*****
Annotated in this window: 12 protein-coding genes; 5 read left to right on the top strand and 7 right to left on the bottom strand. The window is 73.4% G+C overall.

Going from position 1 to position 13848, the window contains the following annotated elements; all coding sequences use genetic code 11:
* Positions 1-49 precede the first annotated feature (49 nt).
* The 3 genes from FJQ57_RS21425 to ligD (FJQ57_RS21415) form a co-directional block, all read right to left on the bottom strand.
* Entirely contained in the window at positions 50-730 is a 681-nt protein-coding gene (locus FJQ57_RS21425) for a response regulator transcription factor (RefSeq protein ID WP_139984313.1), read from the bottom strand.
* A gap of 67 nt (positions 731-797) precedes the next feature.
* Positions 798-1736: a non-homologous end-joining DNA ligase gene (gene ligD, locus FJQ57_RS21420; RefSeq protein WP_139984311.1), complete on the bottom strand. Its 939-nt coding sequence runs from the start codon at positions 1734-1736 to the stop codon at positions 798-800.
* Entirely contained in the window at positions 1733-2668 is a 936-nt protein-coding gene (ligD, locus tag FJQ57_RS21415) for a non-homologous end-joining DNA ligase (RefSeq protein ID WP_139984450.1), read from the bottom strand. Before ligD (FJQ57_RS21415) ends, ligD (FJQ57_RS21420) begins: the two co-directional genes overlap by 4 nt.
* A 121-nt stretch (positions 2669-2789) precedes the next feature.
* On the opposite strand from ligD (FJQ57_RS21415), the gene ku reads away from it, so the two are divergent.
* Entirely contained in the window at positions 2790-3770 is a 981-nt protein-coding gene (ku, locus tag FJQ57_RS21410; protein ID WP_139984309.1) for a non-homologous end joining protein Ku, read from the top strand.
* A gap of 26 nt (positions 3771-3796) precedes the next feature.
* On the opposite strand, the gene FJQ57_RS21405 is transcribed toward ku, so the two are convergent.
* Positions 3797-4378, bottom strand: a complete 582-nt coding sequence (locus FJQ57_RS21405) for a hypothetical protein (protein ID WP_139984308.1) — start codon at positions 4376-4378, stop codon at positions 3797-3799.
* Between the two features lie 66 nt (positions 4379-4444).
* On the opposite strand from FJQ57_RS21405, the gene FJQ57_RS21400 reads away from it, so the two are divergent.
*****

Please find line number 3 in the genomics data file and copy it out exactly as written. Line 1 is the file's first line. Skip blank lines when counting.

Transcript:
* Positions 1-49 precede the first annotated feature (49 nt).